So I’ve been looking for the mother of the drowned boy to see if she knows anything about what happened to Edwards. I tried to find where her son was buried. An intern from the University of North Carolina, Tori Stilwell, spent a lot of time with me trying to find old cemetery registries. We found one and, sure enough, it led us to the boy’s gravesite and tombstone.

We found out that the woman, the mother, also had a daughter. Tori located the daughter and we called her. She was estranged from her mother, didn’t want to talk about her, and wasn’t interested in helping us find her.

Then we mentioned that we knew where her little brother was buried. There was a long pause on the phone. She had never known where he was buried, but had always wondered. She agreed to meet us at the cemetery. I felt like if I did that, she would open up. So we met there and just talked. After awhile, I showed her a picture of Joseph Edwards, then I showed her a picture of Joseph Edwards’s sister.

“Joseph Edwards tried to save your brother’s life,” I told her, “and may have been killed in some degree because he may have been around your mother at the time.” I told her that Joseph Edwards had a sister and that his sister had gone forty-six years not knowing what happened to Joe Ed. I think the parallels in their lives—two sisters trying to find some evidence of their brothers—was pretty amazing.

Well, she started crying. She had finally found the burial ground of her own brother and now she was in a position to help Joe Ed’s sister maybe learn something about what happened to her own brother.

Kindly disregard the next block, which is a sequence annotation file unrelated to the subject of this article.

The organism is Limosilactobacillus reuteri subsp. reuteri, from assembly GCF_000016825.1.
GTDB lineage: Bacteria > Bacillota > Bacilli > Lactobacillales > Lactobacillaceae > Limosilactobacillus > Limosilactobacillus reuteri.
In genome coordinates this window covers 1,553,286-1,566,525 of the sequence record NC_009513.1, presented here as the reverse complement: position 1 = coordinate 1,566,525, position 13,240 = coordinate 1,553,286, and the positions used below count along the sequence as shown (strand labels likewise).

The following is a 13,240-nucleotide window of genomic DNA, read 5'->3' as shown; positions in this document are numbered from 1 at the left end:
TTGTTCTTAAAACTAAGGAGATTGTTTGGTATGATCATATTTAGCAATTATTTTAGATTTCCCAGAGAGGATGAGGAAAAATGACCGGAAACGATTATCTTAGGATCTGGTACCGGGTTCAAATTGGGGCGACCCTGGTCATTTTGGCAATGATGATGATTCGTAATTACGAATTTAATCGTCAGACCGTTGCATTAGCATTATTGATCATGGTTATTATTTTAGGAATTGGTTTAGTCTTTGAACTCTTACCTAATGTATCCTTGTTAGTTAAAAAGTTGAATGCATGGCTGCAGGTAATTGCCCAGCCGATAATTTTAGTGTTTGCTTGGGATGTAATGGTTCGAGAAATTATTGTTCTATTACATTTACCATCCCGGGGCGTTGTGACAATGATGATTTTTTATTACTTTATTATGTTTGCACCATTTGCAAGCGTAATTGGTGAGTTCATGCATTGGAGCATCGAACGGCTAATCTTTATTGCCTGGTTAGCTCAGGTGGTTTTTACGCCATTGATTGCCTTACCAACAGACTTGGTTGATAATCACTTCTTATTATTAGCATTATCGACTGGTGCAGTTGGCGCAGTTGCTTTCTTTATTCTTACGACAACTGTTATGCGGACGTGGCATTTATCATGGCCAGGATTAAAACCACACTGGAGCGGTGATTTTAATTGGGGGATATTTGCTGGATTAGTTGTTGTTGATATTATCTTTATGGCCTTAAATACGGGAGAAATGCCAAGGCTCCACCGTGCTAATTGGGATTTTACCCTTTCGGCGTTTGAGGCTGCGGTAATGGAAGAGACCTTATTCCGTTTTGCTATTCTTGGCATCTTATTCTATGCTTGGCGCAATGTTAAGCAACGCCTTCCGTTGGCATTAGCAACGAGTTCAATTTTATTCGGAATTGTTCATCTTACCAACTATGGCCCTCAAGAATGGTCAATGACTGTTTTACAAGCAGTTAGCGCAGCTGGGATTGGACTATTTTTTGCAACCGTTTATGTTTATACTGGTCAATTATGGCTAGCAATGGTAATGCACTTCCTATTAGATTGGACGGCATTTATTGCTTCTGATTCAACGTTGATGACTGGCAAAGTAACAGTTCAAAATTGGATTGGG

So she told us where her mother was, and we have found her. We’ll have more on that later.

Who I Am

Working with the Civil Rights Cold Case Project has been a great help. They’re using all the current technological techniques to convey our stories—video, audio, Facebook, and other social media. That’s all pretty new to me. I know the value of video for a documentary, but having a camera rolling when I am going about my interviews can be a distraction, so I’ve had to draw the line.

Last year, all my calls to former law enforcement people about the Frank Morris murder finally yielded a man who said he knew something about the case. He said his former brother-in-law, a trucker from Rayville, Louisiana, had told him years ago that he participated in the arson that killed Frank Morris.

That led me to the Rayville trucker’s son, who said he had heard the same story from his father over the years. (He said his father always insisted that the plan was only to torch the building and that they had not known anyone would be inside.) Then I spoke to the trucker’s former wife, who said she, too, had heard that story from a longtime friend of hers who placed himself at the arson with her former husband, the truck driver.

When it came time to talk with the trucker, I wanted to do it the way I always do: walk up to the door with my notebook in my back pocket and my pen in my shirt pocket, and just explain who I am and try to talk with them. But for reasons I understand, my colleagues on the documentary side wanted to walk up to the house with me and have their cameras rolling as I knocked on the door and confronted the trucker with these claims by his family.

But I’d never done that before and I didn’t feel comfortable with it. I’d rather let people I want to interview see me as someone who wants to talk with them. I’m pretty quiet and pretty slow moving, and I just wanted to make sure I handled it the right way. I try to be non-threatening in my manner. I just want people to relax because I think they talk better that way. I know I do. That’s just kind of who I am.

So I went up there alone. My colleague, filmmaker David Paperny, got worried when he didn’t hear anything and came up a few minutes later with his camera running. The trucker seemed fine with it and signed his approval and we got good video. But the trucker was adamant later that he wouldn’t talk to me again. I think I can get just about anybody to talk with me a second time, so I can’t help but wonder if he’d have done it if there hadn’t been a camera filming that first time.

Hank Klibanoff is the James M. Cox Professor of Journalism at Emory University. In 2007, he won the Pulitzer Prize for history for The Race Beat: The Press, the Civil Rights Struggle, and the Awakening of a Nation, which he co-authored with Gene Roberts.